The announcement of a pregnancy or adoption will normally be a joyful part of any employee’s life; but for the company, business must go on.
As an SME leader it is your role to balance the needs (and statutory rights) of your employee with your company’s operations.
With an array of rules to follow, managing maternity leave and cover is a key part of HR to get right. Your employee has obligations too, though.
Let’s take a quick look at what they are entitled to and must do, before exploring how you will plug the gap left by their maternity absence.
What your employee is entitled to
All pregnant employees are entitled to 52 weeks’ leave. Depending on their length of service with you, they may also be entitled to statutory maternity pay.
Adoptive parents are entitled to this too, but the notification is slightly different to register their date of being matched. It really is a good idea to have a policy which explains clearly the steps the prospective parent has to take and when.
Although everyone is entitled to 52 weeks leave, some staff return early or take shared parental leave with their partner – as only the first 39 are paid.
Some companies may choose to have a more generous contractual arrangement which would override the above statutory rules.
How you can manage their maternity absence
We advise that you start making plans as soon as possible, because as they say: Time does fly. Talking to the member of staff will help you decide the course of action. Although they do not have to make a decision at this point, an indication of their plans is helpful.
Early decisions to make are whether you will bring in a temporary replacement or rely on a rejig of your existing staff.
A temporary maternity hire could be the more effective solution. This may be an internal candidate who could take on the role. This is a good way of developing individuals, but make sure they know what will happen at the end of the cover period.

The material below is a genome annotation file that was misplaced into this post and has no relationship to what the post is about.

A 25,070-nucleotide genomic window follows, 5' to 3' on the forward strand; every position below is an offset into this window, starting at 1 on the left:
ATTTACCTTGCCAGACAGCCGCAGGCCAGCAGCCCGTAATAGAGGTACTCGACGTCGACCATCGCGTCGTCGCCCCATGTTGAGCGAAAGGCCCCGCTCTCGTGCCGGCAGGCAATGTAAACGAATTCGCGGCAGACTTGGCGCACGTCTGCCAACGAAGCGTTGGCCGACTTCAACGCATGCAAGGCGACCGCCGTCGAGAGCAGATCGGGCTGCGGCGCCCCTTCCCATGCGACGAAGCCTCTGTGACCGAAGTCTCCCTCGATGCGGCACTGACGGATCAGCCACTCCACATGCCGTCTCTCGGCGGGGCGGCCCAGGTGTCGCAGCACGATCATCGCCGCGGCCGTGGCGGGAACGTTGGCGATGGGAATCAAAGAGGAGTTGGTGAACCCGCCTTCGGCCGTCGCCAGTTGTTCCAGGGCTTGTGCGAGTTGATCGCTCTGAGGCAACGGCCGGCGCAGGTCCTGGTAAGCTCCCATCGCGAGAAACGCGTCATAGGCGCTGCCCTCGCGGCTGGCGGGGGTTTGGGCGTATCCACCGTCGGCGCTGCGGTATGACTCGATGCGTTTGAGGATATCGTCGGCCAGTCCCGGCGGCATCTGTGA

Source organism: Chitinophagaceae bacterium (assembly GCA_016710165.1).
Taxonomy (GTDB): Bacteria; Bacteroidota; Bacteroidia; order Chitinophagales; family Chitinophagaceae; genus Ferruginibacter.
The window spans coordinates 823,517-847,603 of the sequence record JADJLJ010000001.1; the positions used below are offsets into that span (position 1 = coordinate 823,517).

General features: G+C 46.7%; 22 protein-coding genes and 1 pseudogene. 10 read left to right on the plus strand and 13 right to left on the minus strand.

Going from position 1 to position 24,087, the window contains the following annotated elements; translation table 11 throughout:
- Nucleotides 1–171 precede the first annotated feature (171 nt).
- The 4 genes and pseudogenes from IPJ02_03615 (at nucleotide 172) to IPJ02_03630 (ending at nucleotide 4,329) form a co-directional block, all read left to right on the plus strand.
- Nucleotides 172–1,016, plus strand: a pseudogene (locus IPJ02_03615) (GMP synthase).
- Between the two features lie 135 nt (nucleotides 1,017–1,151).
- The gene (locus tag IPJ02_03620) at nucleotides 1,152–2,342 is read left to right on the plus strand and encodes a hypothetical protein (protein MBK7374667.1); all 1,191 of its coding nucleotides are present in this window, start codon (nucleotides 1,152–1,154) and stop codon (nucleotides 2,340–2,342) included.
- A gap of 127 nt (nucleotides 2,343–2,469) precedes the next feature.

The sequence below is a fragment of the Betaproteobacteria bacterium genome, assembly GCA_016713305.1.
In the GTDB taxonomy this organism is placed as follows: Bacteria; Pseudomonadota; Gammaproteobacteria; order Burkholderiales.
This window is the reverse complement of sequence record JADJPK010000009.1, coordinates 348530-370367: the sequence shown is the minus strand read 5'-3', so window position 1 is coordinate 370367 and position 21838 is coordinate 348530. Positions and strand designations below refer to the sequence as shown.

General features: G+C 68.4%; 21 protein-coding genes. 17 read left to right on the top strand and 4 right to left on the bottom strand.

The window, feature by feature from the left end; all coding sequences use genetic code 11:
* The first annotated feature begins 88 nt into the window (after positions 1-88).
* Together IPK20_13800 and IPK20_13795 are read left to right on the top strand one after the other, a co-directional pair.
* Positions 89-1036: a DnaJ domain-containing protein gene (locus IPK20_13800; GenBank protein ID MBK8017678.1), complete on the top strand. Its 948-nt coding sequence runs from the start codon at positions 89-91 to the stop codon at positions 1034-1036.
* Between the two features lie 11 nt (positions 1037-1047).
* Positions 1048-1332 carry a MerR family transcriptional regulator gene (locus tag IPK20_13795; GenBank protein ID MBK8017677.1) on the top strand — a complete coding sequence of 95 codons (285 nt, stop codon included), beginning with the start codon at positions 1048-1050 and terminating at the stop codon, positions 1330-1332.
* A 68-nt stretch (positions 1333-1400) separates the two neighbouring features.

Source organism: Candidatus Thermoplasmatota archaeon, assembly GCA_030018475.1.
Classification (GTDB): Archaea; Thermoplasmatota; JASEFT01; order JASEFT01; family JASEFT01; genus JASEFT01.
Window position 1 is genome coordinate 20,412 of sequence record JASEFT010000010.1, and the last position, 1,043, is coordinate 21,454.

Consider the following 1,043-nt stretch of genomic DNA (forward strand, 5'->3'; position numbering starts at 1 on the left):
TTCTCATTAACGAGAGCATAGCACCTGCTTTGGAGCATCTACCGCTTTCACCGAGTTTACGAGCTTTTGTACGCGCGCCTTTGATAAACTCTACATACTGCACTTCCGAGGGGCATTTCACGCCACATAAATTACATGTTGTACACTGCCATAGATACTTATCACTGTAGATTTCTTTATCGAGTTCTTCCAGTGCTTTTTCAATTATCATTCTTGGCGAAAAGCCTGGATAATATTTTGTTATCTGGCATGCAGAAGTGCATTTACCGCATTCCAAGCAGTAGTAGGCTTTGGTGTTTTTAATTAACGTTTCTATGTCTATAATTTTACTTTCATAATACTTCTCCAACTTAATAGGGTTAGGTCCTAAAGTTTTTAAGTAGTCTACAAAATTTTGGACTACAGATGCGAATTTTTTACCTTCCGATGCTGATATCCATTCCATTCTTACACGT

Alternatively you may decide to employ a temporary replacement. As with any recruitment process, ensuring you have a clear job description and person specification will help you find the right fit for your maternity cover.
A fixed term contract that allows for itself to be terminated in the event that the member of staff returns early is essential.
If you can arrange it so that the maternity cover’s start date overlaps with the person they are replacing, allowing for an in-person handover, so much the better.
A third way of managing their maternity absence is to outsource the role temporarily. For example, at The HR Dept this is a service we offer to businesses who have their HR manager off on maternity leave.
By having an outsourced team, rather than a temporary in-house hire, you save on recruitment costs and remove the risk of an individual person not being a good fit for you. It also allows for the flexibility of cover for shared parental leave or an early return. The same is possible for most roles: from marketing to finance.
Welcoming your employee back
Up to ten “keeping in touch” days are permissible without jeopardising maternity pay. If the employee is open to them, use this allowance. It is a great way to keep them in the loop and maintain your professional relationship with them. It will also help with their return from maternity leave.
The birth or adoption of a child, especially if it is a first one, is a significant change in anyone’s life. When they are due to return, organising a phased approach often works well.
Help with managing maternity leave
Never forget that employees on maternity or adoption leave enjoy considerably heightened employment law protections, including protection against redundancy. To avoid the risk of tribunal and financial penalties it is essential to follow the rules closely.
If you receive notice of maternity leave, or simply want help getting processes in place, please speak to The HR Dept.